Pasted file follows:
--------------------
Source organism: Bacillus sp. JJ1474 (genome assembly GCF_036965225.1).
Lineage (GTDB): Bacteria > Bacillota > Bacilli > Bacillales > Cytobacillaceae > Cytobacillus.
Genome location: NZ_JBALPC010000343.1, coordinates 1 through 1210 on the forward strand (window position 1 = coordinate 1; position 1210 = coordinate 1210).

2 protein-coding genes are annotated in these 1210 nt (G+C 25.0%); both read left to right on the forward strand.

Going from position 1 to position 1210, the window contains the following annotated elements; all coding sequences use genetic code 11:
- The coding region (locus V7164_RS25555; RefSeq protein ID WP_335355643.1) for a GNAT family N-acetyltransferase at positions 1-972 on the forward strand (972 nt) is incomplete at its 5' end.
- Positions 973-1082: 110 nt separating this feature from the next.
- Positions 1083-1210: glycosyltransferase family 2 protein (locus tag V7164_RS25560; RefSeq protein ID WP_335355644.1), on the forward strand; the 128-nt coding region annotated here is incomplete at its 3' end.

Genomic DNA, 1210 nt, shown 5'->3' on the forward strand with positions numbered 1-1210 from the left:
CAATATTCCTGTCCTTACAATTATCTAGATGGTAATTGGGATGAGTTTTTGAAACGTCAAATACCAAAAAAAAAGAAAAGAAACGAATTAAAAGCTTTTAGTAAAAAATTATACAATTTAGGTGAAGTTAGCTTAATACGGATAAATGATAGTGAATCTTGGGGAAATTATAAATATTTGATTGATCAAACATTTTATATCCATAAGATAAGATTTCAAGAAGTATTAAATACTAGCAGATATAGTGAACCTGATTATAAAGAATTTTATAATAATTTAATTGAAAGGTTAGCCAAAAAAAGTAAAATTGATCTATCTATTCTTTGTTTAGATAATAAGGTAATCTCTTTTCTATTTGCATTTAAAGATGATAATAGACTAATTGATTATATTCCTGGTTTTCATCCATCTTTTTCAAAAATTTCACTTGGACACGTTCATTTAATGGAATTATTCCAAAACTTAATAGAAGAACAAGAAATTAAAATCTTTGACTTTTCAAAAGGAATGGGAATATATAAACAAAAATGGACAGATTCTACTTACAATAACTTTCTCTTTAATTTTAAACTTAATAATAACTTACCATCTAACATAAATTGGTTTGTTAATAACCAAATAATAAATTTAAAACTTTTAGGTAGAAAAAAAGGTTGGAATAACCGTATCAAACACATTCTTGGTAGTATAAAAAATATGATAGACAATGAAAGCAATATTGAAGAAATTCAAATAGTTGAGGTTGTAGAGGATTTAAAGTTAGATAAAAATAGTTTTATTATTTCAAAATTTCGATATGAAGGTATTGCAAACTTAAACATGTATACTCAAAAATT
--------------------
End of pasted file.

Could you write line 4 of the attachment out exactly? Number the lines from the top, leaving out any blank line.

2 protein-coding genes are annotated in these 1210 nt (G+C 25.0%); both read left to right on the forward strand.